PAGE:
Unlike most modern human beings, I possess a relentless caution toward the human body. Not because I find it weak, but rather because of how powerful it is. We are, you see, thoroughly embodied. There is a depth there that most of us are too terrified to explore. Perhaps only God, the Incarnate God, has really descended those depths.
My caution toward the body is at best a mix of reverence and fear. I am not about to pretend to be an amazing, perfect, well-adjusted human being just so that I can impress the faceless Internet. I am a collection of vice and virtue, so I have a certain sympathy for the problem at hand – the problem of how we see our bodies in damaged ways – though sympathy does not mean acceptance. In any case, a recent blog post that I read inspired me to reflect on the “problem,” if you will, of the human body.
Most moderns are not at all reverent toward the body, despite their worship of sex and food and what have you, and they seek all kinds of unnatural avenues to shape the body according to their will. Drugs, surgery, contraceptives, dieting. This is no better than abjectly fearing the body. Either attitude, fear or instrumentalization, results in a sort of Gnosticism, a disgust at material things: too much fear ends in loathing; too much tyrannical self-shaping ends in derision. Both options treat the body as a nuisance – either one to be controlled, or one to be hated, and the lines between those impulses blurs.
The better answer is, of course, love – but not self-interest. That is, if it is possible for me to distinguish between self-care and self-obsession, then we must seek the former and avoid the latter.
So let me now tell you a story about how I learned something like this. I am hopeful there is some lesson in it, though imperfect.
I used to play all kinds of sports. Then I got extremely sick, and I didn’t. It is hard to describe what the journey from extremely athletic to useless was like, so I will only say that it was neither fun nor confidence-inducing. Aware of how much I had lost the muscle memory, the skills, the strength, the speed, I began to avoid sports. I did not want to be confronted with my loss. Was that an act of cowardice? Yes, yes it was. Am I to be loathed for being a coward? I don’t think so – most of us are cowards about exercise.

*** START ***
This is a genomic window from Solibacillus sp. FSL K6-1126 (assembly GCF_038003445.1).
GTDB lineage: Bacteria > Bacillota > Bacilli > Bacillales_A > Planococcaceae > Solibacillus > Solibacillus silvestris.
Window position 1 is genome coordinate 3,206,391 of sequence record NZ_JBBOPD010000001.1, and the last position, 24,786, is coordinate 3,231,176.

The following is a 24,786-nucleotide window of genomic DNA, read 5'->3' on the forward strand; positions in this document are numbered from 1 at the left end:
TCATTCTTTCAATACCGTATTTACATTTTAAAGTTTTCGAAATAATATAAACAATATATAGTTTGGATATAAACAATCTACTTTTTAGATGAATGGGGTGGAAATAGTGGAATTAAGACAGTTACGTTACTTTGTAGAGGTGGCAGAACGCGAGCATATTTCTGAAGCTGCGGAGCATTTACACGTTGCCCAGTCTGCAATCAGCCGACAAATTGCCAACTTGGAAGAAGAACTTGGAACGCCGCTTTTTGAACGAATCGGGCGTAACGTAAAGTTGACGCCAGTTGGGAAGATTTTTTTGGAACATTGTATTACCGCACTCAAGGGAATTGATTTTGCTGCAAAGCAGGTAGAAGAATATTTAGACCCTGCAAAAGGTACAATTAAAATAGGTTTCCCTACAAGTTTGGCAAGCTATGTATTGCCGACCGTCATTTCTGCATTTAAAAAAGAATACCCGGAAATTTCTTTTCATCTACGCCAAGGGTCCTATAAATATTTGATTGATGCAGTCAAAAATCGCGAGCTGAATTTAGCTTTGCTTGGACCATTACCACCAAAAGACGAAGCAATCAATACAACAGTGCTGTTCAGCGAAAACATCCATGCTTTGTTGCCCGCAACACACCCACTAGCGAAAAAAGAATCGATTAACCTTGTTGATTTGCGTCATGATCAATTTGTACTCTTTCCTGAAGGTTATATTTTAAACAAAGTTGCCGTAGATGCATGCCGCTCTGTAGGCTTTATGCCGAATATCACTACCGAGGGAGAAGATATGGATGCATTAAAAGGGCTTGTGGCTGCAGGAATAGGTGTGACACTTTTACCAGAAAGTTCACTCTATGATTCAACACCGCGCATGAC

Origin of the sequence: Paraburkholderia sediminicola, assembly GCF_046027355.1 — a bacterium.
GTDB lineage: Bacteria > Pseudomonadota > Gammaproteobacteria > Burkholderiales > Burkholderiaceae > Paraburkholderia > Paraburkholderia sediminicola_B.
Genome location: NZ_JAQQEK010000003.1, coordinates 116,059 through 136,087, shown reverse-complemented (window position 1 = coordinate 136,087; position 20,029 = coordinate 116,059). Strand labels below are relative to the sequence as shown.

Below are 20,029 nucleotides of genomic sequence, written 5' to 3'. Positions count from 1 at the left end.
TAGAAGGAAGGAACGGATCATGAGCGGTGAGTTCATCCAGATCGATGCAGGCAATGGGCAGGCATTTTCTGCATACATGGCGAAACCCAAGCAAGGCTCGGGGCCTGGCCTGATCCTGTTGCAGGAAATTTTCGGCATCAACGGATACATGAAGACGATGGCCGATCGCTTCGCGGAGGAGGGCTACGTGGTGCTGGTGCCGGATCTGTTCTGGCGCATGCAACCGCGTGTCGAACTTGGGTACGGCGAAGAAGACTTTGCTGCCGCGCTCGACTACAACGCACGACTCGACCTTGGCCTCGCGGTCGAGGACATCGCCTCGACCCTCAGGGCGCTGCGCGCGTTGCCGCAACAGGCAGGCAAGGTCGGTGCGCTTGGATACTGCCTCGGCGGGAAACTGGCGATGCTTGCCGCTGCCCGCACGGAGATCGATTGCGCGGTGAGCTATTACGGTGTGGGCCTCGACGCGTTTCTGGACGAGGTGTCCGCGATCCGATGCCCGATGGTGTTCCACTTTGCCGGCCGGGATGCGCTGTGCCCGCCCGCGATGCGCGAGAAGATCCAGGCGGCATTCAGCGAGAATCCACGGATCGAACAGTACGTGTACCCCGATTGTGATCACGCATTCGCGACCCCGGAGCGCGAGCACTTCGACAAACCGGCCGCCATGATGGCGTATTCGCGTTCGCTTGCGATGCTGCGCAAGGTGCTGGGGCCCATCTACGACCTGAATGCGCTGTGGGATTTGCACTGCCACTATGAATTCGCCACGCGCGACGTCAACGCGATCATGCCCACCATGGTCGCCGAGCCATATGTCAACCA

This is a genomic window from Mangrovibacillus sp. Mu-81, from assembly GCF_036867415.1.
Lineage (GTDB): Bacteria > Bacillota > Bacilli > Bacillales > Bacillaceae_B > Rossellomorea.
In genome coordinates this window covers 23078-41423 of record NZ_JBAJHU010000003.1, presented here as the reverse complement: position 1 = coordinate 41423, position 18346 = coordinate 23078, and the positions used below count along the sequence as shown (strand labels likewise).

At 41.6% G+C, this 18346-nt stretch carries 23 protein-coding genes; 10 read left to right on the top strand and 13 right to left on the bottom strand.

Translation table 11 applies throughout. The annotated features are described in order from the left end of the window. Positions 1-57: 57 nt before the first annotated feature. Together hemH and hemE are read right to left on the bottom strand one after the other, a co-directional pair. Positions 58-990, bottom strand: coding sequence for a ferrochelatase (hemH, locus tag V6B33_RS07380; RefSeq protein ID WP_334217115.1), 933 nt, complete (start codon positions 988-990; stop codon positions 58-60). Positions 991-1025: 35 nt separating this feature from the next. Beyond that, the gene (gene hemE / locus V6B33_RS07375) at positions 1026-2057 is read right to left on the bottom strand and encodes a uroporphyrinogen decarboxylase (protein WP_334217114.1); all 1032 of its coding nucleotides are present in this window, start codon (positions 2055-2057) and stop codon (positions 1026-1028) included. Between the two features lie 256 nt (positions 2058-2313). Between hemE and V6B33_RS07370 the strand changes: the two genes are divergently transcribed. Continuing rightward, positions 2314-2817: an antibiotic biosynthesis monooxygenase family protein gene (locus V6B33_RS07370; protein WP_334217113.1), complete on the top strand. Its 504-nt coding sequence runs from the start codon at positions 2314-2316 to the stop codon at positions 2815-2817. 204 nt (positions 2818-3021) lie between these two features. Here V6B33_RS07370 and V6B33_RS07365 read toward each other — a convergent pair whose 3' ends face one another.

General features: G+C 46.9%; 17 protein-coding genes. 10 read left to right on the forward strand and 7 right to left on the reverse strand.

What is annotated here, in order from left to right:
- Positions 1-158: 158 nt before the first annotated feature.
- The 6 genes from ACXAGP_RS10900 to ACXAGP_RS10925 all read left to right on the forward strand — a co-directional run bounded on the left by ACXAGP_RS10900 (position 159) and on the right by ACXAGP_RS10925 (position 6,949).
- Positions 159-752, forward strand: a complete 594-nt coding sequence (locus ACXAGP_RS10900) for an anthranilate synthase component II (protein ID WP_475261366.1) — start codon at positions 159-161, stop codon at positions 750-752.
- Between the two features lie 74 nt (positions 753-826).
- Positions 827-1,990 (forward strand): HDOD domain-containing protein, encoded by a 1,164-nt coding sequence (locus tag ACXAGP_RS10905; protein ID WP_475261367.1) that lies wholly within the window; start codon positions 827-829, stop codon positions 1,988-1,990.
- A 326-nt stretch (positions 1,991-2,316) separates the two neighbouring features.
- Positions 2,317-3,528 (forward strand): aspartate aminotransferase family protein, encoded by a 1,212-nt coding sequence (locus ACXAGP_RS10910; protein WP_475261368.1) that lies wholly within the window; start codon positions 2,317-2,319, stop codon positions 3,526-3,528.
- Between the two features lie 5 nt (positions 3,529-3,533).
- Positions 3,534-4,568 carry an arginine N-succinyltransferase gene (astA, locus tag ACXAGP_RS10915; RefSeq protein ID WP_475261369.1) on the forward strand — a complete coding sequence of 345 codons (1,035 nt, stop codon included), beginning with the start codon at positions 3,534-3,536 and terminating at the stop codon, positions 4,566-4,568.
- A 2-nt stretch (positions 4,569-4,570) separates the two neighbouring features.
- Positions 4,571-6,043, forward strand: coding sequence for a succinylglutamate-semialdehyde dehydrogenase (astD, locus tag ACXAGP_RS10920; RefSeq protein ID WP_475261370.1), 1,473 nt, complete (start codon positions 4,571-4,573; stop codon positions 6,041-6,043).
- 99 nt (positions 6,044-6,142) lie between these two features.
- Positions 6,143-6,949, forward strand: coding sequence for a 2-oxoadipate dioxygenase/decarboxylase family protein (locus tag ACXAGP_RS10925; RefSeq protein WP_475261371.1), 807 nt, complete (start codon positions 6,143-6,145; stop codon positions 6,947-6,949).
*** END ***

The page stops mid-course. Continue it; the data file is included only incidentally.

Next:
In any case, after many years, I began to exercise. It was awful at first. There was no reward at all save the remote intellectual comprehension that this was good for me. I was exhausted, sore, and pitiful. 13-year-old me could kick adult me across the room. But slowly, surely, I began to improve. I started to feel good after a workout instead of simply miserable. The human body is amazing: it is profoundly adaptable to what we do every day. Mine was starting to adapt.
Then I started learning Krav Maga. Coordinated movement is entirely different than running around in circles or lifting weights. Not only does it employ different muscle groups, but it also requires a hell of a lot more physical ability. Which means, of course, that I was terrible. If starting to work out was a kind of necessary humiliation, then learning a sport again was a second necessary humiliation. With a mind full of memories when I could watch my friends do something once and then imitate them effortlessly, of memories when I desired to do exactly-that and my body would follow instantateously, it was deeply painful to be unable to command my limbs anymore, unable to learn new skills with ease.
Now, I am making it seem a bit as if my body were one thing and “I” were another. This is not the case, and I do not walk around imagining a deep bifurcation between the two. But when I was first learning to really move again, the sensation is impossible to describe except to say that I imagined doing one thing and my muscles did another. It was nearly as if I had two contrary wills. And this divided frustration is precisely what exercise – or, I should say, sports and not “mere” exercise – helps to resolve. It was as if my brain started to reconnect nerves to the various sinews of my body. I became more whole. That was the sensation, anyway, though of course I was a fully embodied person beforehand. It can be described, I think, as a movement toward more authentic embodiment.
I can now pick up new movements with much more ease. I can adjust to details. I am patient with myself. All of which was the result of my first two humiliations – or, as I prefer, my penances – and sticking through them. Penance, good penance, is for the sake of health and not against it.
I learned, and continue to learn, how to effectively move. How to trust my whole self. How to be disciplined, which means refusing some things and working toward others. And this physical discipline translates into a mental discipline, so that even my intellectual work is accomplished more effectively. Or again, I have the discipline to be more morally aware. Or yet again, I have the discipline to pray.
Does this make me suddenly into a touchy-feely person, fully in touch with rampant bodiliness? Not really, no. But in any case, my opinion of the body is less one of cowardly fear and more one of reverence.
I am hopeful that reverence is a good word for the attitude we should have toward our bodies.